A critical role for the cytoplasmic domain of the granulocyte-macrophage colony-stimulating factor alpha receptor in mediating cell growth.

A. Polotskaya, Y. Zhao, M. L. Lilly, A. S. Kraft

Research output: Contribution to journalArticlepeer-review

42 Scopus citations

Abstract

The human granulocyte-macrophage colony-stimulating factor (GM-CSF) receptor is composed of an alpha subunit which binds GM-CSF and a beta subunit which allows for high affinity binding. To investigate the role of the short cytoplasmic tail (54 amino acids) of the alpha receptor in mediating signal transduction and in controlling cell growth, we placed a stop codon after the alpha receptor transmembrane domain and expressed this receptor in murine Ba/F3 cells. Unlike the complete alpha subunit, this shortened receptor was unable to stimulate protein phosphorylation or mediate entry into the cell cycle. By comparing Ba/F3 cells expressing the alpha and beta receptors with those expressing the alpha or the terminated alpha receptor, we have been able to correlate specific GM-CSF-induced events with cell cycle commitment. We find that cell growth is correlated with prolonged increases in the cell levels of c-myc, pim-1, and cyclin D2 mRNAs, but not with changes in either immediate early genes or mitogen-activated protein kinase phosphorylation. This suggests that additional signal transduction pathways not mediated by known phosphoproteins are activated by GM-CSF. Since the beta receptor is shared by human interleukins 3 and 5, our data suggest that the specificity of response to GM-CSF is mediated in part by the short cytoplasmic tail of the alpha receptor subunit.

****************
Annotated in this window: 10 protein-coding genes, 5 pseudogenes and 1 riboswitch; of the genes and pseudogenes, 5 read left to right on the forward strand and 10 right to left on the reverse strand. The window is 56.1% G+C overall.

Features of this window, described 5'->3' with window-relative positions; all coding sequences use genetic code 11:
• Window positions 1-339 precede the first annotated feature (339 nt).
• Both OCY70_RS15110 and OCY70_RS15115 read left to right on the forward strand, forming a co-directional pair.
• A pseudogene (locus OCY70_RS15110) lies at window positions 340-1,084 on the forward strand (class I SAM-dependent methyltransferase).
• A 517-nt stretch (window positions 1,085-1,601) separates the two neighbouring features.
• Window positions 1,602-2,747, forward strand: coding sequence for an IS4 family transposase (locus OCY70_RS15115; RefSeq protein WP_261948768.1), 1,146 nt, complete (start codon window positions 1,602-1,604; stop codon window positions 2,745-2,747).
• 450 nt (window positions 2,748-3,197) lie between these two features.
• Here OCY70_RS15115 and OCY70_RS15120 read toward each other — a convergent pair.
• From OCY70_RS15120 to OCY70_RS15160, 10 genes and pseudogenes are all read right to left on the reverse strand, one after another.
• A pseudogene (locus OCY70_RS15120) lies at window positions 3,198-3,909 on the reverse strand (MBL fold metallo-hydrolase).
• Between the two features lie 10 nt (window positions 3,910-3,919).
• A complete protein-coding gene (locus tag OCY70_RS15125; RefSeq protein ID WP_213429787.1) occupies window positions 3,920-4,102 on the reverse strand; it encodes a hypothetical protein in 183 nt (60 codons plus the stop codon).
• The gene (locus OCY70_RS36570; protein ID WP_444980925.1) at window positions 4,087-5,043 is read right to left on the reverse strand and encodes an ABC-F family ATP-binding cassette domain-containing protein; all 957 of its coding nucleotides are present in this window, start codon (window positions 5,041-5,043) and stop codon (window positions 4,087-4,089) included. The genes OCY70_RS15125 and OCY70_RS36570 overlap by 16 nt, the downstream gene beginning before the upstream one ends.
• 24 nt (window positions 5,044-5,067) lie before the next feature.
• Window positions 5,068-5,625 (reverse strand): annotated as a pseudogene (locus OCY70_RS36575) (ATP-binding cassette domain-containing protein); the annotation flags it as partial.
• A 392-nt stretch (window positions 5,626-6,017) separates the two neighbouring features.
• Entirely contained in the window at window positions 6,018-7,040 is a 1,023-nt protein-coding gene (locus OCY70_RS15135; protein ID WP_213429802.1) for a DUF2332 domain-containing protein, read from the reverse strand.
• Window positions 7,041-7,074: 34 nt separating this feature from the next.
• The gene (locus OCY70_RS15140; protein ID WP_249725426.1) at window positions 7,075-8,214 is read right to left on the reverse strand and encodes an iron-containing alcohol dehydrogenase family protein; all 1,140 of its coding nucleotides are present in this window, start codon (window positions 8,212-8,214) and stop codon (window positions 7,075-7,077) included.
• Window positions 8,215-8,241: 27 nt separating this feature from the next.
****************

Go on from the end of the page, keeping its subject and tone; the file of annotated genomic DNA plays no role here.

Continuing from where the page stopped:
Original languageEnglish (US)
Pages (from-to)523-531
Number of pages9
JournalCell growth & differentiation : the molecular biology journal of the American Association for Cancer Research
Volume4
Issue number6
StatePublished - Jun 1993
Externally publishedYes

ASJC Scopus subject areas

  • Molecular Biology
  • Cell Biology

Fingerprint

Dive into the research topics of 'A critical role for the cytoplasmic domain of the granulocyte-macrophage colony-stimulating factor alpha receptor in mediating cell growth.'. Together they form a unique fingerprint.

Cite this